Stormwater and Streams
Prince William is a rapidly suburbanizing area with significant amounts of impervious surfaces. Impervious surfaces, areas covered with roads, parking lots, roofs and other surfaces, do not allow water to soak into the ground. The result is a significant increase in the volume of water that runs off the land when it rains, snows or sleets.
Always on the move, water flows downhill over and through the land to the nearest waterway. From there, the water moves through Prince William's network of over 1,000 miles of creeks and rivers, which all eventually flow into the Potomac River and then to the Chesapeake Bay.
Water, the universal solvent, picks up pollutants as it moves across the land's surface, including fertilizers, pesticides, automobile emissions and other human byproducts. Soil particles, dislodged by the impact from raindrops hitting the ground and from sites cleared of vegetation, are carried to waterways with the moving stormwater. This increases the transfer of pollutants to waterways and moves fertile soils from the land to creeks, rivers and bays.
This has a dramatic impact on aquatic ecosystems. Sediments remain suspended in the water column and clear waters become murky. Eventually, sediment settles on the bottom and fills in spaces on the rocky bottoms of streams, eliminating the habitat for the aquatic creatures (food for fish, birds and others) that live under and around these rocks.
The sheer volume of water entering creeks and rivers is also a problem. The force generated by these large volumes of water tears vegetation from creek banks, scours creek bottoms and overwhelms the natural boundaries of the waterway. Stormwater moving across impervious surfaces picks up the heat stored in these surfaces. When stormwater enters the waterway and begins to flow downstream, effects from the heat have a cumulative impact.
Prince William is home to more than 400,000 people and still growing. Is it possible to balance our suburban land uses in ways that can ensure high quality waterways? Although stormwater program requirements include a variety of ecosystem and human health protection goals, conventional practices and technology are not meeting many of these goals.
Communities are faced with the challenge of funding upgrades and refurbishing an ever-expanding network of stormwater infrastructure. Even more intimidating is the additional challenge of restoring satisfactory water quality conditions to local creeks and rivers.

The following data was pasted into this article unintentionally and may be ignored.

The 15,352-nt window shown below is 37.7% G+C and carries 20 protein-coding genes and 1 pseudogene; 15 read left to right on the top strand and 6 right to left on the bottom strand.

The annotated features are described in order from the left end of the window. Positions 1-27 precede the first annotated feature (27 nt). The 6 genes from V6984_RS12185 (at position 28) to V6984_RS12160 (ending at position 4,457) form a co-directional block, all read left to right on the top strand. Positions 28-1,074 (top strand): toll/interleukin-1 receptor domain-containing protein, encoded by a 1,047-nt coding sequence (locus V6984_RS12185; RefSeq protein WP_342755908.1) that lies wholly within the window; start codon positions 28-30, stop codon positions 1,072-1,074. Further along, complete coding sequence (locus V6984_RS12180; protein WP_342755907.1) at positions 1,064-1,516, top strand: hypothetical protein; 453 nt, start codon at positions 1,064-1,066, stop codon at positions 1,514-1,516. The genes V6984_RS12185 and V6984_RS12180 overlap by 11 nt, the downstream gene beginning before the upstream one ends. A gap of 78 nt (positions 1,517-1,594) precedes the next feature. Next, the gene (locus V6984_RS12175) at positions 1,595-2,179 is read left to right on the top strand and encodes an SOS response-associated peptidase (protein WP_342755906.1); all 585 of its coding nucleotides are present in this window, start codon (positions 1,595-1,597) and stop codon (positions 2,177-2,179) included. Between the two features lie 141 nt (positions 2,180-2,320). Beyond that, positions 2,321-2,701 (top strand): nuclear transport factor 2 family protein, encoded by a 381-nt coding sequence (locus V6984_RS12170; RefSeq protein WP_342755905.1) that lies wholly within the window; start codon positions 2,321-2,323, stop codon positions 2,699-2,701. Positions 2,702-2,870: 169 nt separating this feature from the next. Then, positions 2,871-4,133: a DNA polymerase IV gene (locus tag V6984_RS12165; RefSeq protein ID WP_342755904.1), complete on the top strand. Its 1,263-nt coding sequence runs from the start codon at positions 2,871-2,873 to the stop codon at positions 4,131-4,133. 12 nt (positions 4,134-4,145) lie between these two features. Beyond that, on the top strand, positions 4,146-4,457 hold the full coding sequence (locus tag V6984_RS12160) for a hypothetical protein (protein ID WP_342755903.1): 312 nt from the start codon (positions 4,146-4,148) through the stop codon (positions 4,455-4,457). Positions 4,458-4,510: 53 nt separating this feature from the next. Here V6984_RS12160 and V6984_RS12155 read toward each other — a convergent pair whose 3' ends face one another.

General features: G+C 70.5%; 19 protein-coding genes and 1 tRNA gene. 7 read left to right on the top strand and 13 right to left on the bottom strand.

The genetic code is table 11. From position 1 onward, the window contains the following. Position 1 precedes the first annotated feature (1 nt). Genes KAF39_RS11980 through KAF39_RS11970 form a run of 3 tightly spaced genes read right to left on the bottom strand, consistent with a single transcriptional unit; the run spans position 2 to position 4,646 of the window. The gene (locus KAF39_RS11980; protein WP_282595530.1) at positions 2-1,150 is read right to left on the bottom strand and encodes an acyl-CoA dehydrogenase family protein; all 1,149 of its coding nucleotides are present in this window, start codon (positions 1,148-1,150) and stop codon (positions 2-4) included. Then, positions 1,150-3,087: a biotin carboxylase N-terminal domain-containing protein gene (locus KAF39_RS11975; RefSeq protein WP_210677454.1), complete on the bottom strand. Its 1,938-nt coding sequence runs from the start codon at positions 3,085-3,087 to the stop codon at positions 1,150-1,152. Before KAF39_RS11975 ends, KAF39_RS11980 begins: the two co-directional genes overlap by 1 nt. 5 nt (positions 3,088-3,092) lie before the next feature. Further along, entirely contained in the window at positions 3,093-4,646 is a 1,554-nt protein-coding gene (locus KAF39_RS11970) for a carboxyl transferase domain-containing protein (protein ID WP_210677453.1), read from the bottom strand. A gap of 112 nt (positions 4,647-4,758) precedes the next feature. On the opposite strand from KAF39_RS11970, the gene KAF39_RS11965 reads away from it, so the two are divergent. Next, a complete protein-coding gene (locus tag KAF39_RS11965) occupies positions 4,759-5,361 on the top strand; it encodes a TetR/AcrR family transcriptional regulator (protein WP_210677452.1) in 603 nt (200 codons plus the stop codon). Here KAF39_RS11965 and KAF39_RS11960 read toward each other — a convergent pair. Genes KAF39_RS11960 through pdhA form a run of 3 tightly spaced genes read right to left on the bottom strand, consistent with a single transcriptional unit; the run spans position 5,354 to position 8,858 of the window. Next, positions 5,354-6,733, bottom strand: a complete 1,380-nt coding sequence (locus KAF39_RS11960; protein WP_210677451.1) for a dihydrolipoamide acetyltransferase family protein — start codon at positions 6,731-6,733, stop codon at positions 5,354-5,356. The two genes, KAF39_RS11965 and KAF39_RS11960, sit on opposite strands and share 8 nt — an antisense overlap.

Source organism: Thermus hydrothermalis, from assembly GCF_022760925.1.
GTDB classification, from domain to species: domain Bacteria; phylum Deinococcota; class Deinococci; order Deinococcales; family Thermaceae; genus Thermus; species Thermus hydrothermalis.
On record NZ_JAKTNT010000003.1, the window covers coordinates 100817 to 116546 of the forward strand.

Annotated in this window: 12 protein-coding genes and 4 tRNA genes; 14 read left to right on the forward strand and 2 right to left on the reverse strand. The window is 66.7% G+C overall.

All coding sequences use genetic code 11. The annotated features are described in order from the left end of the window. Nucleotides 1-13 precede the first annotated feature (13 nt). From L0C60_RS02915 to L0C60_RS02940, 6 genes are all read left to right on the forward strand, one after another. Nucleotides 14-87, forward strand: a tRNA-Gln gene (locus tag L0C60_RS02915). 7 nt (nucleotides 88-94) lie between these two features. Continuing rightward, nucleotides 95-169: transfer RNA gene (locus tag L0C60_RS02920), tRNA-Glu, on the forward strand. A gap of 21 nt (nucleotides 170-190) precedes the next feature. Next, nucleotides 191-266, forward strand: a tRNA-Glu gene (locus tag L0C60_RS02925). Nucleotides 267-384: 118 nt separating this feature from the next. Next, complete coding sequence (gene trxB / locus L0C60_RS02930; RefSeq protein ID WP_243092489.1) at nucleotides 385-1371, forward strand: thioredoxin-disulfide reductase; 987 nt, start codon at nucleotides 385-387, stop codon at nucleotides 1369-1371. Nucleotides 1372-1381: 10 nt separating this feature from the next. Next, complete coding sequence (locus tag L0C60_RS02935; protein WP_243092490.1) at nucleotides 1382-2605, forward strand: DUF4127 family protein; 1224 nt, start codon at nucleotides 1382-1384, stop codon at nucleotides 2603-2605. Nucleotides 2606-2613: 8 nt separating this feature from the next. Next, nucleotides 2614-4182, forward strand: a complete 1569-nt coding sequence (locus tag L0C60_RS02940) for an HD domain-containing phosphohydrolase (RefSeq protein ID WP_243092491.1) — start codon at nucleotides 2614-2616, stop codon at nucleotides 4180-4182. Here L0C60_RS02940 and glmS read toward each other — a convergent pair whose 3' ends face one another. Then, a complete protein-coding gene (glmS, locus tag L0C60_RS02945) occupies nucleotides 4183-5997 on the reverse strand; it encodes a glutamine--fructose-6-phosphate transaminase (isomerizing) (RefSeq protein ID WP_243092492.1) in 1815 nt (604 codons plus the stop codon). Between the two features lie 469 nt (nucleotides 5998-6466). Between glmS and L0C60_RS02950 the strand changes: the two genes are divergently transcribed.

These economic realities cannot be ignored and, in response, communities throughout the Chesapeake Bay watershed are beginning to implement Low Impact Development (LID) programs, which replace constructed fixes with techniques that mimic nature.
Traditional stormwater practices are geared toward structural enhancements such as pipes. LID focuses on systems that are modeled after nature and consider both natural and built components of the development site.
The first step in implementing LID techniques begins at the planning phase with an analysis of how water moves into and across the development site. This information helps planners, who want to make full use of the development site, understand how essential natural functions can be preserved and integrated into the site plan. The completed site blueprint recognizes natural resource values and integrates important save areas into the layout design.
Conservation of existing resources is critical to success, but can't do the job alone. LID also seeks to minimize and disconnect impervious surfaces using a combination of techniques, including alternative construction materials and other design criteria. LID integrates many small, simple solutions throughout the development site.
Conserving sensitive natural features (valuable natural assets) is the foundation of the LID approach. Countywide watershed planning, including development of an open space management plan, would set the stage for productive LID efforts. Ultimately, choices in the types and amounts of practices used in LID designs will be up to the local community.
LID is helping forward-thinking communities balance the need to both address economic growth and protect the local environment. The Virginia Dept. of Conservation and the Chesapeake Bay Local Assistance Dept. are promoting LID as an alternative and supplement to existing stormwater programs. The LID approach offers Prince William an exciting opportunity for citizens, government and developers to make educated choices together.